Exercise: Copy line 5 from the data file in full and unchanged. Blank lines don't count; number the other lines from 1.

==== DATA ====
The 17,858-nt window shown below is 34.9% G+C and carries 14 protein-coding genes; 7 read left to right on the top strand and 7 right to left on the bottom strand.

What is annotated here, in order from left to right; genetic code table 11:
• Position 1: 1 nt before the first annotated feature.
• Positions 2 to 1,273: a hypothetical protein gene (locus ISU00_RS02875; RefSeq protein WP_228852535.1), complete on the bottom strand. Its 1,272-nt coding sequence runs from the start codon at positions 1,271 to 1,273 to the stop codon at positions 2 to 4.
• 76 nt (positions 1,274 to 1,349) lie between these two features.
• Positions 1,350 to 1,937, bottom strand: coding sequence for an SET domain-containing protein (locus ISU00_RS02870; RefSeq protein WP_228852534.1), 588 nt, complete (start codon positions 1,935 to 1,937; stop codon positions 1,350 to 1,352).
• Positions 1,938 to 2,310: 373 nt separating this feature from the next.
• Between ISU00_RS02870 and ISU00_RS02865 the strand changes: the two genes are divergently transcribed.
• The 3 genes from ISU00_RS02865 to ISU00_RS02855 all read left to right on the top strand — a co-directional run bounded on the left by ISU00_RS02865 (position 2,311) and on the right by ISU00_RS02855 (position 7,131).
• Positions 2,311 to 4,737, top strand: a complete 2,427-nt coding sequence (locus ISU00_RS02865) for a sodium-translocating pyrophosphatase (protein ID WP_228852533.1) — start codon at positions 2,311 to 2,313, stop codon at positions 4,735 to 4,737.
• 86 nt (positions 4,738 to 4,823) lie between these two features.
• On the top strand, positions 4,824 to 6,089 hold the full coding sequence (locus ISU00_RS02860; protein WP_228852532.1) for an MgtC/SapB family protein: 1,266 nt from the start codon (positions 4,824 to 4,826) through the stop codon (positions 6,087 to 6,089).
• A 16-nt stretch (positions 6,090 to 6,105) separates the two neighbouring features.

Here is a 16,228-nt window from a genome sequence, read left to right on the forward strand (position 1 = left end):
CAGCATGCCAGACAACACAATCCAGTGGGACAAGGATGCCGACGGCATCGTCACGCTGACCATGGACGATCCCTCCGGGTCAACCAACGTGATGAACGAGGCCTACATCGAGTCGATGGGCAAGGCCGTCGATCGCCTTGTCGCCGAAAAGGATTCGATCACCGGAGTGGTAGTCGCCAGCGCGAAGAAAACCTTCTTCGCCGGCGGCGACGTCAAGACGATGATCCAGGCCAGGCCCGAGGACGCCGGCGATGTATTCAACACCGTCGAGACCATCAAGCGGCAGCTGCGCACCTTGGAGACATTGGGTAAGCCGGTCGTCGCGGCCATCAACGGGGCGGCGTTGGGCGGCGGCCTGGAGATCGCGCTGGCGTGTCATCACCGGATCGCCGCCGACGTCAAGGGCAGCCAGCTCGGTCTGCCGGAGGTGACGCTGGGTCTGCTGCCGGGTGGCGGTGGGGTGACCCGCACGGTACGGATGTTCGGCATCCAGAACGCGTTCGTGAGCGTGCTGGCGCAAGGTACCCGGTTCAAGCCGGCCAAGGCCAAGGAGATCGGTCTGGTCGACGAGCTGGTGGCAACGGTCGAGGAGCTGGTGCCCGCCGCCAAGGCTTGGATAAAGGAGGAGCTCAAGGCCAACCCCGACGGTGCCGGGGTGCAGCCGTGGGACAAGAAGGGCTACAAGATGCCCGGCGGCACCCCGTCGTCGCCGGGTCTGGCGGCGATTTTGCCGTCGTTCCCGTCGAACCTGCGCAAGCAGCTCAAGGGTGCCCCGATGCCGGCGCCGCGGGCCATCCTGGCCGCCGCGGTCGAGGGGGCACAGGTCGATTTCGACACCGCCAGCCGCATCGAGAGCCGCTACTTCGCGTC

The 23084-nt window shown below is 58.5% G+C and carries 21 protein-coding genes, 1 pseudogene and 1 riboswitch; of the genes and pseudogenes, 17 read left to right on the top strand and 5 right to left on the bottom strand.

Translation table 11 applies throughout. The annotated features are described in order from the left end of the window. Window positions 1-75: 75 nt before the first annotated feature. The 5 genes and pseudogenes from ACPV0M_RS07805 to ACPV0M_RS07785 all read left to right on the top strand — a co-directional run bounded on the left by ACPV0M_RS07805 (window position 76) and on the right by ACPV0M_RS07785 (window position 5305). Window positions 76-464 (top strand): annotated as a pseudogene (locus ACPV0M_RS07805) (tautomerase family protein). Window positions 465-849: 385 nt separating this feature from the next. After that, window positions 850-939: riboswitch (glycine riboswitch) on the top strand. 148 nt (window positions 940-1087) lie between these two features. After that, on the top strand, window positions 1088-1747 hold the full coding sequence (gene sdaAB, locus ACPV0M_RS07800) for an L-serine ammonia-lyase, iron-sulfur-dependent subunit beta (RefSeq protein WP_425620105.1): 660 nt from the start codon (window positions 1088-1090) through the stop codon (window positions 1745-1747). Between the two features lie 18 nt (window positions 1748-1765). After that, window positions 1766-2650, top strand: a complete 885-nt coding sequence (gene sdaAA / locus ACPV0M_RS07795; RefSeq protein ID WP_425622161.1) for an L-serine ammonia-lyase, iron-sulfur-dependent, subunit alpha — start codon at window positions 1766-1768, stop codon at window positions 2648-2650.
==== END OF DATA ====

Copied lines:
• 76 nt (positions 1,274 to 1,349) lie between these two features.